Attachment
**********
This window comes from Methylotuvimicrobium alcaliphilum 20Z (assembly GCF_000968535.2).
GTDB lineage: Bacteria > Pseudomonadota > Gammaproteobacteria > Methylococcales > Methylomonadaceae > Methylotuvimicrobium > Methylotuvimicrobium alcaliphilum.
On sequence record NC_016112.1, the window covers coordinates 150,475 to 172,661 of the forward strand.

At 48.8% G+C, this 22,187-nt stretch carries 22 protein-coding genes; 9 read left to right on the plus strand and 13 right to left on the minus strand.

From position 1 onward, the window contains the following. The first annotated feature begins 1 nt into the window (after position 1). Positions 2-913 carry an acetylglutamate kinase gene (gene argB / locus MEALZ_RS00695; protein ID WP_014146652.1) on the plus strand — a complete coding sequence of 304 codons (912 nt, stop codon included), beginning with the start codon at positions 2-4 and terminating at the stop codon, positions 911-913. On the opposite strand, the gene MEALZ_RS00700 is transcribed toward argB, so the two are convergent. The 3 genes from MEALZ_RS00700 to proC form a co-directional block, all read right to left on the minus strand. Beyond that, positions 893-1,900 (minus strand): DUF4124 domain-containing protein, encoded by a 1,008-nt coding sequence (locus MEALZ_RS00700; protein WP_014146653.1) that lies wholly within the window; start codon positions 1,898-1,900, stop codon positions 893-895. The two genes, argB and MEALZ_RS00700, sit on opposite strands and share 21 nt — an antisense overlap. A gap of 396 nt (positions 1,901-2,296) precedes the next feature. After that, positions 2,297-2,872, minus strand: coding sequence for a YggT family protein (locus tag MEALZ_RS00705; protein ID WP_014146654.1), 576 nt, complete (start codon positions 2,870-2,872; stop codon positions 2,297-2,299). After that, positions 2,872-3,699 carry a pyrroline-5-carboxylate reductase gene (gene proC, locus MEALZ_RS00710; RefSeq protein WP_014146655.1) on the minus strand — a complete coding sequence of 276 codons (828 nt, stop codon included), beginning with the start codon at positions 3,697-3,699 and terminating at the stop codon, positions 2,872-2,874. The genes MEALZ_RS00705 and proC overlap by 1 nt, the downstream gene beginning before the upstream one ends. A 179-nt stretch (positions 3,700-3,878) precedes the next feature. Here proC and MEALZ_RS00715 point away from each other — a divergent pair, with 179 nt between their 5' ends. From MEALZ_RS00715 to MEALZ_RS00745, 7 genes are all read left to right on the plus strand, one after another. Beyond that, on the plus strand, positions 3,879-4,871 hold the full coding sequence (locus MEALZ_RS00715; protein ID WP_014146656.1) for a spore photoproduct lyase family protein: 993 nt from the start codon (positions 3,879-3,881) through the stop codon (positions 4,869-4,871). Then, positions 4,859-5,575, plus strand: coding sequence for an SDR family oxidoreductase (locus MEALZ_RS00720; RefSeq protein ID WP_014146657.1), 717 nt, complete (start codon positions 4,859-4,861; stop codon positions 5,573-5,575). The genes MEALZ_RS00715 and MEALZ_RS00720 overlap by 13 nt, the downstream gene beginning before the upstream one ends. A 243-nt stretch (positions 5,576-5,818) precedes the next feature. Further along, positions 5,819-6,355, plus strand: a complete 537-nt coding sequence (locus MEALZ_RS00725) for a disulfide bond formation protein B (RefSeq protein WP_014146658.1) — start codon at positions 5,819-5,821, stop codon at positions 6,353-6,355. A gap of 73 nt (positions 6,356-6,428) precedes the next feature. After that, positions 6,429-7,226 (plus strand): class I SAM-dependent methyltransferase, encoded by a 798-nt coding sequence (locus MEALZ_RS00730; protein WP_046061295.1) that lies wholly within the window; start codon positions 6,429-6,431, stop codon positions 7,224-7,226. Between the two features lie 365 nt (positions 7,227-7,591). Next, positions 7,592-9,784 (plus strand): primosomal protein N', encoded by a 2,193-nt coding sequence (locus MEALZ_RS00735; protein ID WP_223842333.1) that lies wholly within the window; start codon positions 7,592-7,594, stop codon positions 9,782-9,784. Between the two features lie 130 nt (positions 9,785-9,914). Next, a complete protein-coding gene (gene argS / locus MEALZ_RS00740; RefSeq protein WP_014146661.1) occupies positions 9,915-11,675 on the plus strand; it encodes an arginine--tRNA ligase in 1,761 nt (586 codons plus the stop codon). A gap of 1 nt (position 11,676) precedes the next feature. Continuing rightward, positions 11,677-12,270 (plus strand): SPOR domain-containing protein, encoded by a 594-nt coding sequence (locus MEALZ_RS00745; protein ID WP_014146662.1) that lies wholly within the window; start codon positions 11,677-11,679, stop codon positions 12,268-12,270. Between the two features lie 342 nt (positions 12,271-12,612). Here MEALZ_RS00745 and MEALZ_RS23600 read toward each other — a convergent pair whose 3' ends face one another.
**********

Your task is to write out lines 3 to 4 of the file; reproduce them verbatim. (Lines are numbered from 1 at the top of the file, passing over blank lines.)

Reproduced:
On sequence record NC_016112.1, the window covers coordinates 150,475 to 172,661 of the forward strand.

At 48.8% G+C, this 22,187-nt stretch carries 22 protein-coding genes; 9 read left to right on the plus strand and 13 right to left on the minus strand.